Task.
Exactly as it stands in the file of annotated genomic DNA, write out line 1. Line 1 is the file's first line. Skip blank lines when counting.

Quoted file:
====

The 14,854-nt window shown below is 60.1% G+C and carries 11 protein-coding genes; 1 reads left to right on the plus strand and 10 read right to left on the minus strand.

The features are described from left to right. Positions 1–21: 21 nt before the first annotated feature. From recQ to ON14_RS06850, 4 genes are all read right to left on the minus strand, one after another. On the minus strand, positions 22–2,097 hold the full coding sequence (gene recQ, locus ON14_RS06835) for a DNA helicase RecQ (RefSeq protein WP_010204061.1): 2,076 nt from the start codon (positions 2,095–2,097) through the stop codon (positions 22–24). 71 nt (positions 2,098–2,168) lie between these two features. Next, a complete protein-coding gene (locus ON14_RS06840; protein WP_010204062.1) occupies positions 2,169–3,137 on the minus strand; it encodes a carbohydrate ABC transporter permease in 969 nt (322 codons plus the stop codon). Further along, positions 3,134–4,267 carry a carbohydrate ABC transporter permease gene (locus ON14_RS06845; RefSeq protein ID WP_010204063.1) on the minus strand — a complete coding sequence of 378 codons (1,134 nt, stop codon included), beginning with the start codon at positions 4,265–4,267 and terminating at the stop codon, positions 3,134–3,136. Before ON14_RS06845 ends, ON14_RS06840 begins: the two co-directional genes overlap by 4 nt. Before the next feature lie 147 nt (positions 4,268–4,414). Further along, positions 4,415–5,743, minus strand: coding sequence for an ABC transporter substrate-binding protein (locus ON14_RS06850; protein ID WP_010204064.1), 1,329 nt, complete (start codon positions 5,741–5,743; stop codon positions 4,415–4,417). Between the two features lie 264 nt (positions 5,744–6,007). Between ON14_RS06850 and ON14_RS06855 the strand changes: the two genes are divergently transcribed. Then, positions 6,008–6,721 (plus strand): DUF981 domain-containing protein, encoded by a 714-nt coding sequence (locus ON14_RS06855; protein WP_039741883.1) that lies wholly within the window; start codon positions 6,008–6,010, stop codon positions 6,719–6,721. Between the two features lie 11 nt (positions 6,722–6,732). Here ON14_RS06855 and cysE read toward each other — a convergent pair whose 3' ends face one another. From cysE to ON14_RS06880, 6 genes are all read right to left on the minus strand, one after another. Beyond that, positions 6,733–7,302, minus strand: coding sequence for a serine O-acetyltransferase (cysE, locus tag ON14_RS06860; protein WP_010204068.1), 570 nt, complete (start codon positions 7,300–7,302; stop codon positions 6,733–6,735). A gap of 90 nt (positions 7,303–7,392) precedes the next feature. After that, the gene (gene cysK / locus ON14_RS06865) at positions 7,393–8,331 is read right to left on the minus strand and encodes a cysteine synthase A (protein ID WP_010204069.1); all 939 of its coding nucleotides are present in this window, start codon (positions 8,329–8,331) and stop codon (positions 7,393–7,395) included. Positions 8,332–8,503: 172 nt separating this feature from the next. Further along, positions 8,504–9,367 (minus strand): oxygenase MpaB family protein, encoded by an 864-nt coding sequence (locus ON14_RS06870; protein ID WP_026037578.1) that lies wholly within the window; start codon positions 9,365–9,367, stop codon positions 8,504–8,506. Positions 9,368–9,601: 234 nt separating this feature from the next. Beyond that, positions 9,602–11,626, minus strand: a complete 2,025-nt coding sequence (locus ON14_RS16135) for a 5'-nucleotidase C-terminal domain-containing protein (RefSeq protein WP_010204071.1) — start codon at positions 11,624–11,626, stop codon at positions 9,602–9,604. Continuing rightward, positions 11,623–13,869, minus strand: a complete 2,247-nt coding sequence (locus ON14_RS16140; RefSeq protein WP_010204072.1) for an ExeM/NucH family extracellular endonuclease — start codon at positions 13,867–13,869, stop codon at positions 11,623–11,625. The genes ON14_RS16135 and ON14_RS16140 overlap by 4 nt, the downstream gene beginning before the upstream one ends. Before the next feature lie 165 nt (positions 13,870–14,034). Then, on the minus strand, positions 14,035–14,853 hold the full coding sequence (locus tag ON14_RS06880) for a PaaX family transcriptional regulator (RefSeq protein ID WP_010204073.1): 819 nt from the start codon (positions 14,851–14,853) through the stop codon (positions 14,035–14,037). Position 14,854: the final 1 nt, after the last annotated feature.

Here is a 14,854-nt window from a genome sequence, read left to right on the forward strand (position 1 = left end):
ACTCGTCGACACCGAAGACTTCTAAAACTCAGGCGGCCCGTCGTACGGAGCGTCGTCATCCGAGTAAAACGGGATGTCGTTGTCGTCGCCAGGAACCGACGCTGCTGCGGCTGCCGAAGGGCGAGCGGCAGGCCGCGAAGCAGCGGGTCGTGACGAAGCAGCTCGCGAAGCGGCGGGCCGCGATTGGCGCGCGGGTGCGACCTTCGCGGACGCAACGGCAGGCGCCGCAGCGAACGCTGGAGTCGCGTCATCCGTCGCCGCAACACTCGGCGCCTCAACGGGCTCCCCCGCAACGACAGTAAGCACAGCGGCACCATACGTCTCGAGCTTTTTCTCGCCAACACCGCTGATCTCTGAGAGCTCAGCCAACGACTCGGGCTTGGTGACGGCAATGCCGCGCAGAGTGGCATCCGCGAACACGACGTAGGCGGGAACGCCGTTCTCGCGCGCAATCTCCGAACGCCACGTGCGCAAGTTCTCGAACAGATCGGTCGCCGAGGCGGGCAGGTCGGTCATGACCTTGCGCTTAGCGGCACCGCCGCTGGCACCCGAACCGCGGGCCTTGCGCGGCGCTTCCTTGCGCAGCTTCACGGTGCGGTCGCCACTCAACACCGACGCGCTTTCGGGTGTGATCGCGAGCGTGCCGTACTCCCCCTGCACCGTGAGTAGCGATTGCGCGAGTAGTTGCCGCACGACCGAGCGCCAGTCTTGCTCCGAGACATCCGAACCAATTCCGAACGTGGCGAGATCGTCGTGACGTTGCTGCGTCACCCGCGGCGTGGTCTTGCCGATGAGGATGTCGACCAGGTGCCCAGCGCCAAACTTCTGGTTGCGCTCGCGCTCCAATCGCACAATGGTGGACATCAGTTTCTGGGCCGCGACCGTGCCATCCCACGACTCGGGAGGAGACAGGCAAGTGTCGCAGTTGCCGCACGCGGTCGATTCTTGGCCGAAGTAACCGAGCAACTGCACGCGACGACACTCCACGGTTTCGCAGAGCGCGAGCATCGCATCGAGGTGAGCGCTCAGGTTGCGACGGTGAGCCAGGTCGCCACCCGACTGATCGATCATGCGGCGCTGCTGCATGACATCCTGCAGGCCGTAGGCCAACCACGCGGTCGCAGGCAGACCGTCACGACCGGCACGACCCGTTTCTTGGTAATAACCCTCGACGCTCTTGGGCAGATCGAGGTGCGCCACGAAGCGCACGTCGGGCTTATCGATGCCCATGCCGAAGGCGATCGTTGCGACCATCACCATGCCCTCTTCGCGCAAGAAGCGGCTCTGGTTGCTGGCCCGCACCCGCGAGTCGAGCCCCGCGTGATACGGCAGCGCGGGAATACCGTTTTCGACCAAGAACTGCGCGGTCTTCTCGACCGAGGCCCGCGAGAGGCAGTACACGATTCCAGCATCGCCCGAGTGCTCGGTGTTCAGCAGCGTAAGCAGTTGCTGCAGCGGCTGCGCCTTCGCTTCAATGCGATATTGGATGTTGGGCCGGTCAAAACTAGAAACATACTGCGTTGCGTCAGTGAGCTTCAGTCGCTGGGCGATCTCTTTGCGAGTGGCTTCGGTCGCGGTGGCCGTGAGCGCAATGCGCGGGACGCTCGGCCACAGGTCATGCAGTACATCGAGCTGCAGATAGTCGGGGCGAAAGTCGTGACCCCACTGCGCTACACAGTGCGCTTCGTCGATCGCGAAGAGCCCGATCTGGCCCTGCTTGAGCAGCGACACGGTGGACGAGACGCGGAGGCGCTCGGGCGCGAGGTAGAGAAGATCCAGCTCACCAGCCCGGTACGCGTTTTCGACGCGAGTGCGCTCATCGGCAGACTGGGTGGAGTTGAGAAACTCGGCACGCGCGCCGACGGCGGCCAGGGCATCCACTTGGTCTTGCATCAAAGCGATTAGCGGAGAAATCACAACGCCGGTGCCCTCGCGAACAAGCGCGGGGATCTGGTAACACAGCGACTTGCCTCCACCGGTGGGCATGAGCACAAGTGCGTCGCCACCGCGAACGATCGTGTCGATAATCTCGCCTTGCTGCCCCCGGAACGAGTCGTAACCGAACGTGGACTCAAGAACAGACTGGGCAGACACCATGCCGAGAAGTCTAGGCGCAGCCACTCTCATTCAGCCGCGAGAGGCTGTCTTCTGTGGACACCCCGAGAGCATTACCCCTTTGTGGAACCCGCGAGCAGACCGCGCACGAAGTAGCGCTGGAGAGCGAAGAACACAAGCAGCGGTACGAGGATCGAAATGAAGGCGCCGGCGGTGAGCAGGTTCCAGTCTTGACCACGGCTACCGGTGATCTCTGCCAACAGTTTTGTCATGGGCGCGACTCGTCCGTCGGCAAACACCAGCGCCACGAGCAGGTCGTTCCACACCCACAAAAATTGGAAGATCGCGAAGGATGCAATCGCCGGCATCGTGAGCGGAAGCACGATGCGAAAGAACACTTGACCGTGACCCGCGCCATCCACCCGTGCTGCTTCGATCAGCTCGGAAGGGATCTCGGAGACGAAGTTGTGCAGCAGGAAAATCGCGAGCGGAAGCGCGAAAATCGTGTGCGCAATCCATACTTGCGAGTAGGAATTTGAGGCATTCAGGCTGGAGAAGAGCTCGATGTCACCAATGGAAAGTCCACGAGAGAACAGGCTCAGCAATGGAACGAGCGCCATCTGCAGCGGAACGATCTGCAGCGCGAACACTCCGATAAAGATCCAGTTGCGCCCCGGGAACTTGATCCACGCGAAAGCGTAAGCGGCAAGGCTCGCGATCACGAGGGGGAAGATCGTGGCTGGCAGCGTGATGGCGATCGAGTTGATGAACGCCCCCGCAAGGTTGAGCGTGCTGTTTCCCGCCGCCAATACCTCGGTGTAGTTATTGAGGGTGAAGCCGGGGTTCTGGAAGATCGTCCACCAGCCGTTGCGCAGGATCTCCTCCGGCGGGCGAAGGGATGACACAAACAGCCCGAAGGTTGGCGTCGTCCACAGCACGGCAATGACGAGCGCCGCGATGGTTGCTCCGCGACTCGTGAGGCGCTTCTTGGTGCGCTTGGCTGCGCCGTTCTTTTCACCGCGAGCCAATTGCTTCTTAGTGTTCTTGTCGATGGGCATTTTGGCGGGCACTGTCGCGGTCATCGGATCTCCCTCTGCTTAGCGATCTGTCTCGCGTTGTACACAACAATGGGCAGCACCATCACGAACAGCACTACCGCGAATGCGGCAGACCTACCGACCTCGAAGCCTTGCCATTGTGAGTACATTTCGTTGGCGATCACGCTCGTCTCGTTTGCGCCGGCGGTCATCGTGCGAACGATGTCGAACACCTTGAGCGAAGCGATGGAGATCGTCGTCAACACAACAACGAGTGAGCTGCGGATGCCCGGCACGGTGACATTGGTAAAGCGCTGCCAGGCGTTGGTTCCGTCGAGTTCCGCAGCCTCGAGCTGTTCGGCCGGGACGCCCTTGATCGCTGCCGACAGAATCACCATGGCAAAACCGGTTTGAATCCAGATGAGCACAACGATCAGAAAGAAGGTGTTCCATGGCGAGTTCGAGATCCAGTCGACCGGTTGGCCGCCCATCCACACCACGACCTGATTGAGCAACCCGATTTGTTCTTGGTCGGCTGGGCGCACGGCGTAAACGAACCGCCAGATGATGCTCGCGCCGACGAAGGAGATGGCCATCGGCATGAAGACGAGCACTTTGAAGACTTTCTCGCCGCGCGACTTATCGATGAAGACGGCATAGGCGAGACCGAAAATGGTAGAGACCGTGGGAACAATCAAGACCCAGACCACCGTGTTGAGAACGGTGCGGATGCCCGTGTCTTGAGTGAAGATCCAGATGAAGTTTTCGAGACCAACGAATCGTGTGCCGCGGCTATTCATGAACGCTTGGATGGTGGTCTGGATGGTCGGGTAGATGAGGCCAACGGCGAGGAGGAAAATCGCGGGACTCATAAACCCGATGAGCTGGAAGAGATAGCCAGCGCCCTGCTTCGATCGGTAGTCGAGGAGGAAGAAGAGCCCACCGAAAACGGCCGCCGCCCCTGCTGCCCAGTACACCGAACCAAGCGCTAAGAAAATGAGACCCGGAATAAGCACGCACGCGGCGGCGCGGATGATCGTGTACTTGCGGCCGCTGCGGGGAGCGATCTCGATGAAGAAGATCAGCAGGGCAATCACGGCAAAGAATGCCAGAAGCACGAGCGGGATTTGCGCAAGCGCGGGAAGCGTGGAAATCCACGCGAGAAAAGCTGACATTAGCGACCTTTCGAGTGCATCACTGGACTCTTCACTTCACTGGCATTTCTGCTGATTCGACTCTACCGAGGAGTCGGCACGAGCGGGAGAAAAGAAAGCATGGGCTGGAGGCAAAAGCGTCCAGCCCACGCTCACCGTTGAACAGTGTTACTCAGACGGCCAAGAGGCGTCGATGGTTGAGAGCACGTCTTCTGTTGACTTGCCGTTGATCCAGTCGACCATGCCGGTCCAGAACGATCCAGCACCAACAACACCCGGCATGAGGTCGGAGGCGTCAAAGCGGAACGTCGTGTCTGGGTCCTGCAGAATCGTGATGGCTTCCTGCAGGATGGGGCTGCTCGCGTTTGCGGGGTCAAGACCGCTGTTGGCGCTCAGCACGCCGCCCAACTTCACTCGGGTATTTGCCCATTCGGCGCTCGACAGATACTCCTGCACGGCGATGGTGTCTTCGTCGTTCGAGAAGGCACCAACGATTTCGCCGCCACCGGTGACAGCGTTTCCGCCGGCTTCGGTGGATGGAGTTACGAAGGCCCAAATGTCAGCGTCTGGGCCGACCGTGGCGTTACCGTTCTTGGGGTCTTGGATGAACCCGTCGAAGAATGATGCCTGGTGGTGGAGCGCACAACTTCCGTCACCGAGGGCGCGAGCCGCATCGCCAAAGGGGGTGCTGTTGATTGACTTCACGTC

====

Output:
The 14,854-nt window shown below is 60.1% G+C and carries 11 protein-coding genes; 1 reads left to right on the plus strand and 10 read right to left on the minus strand.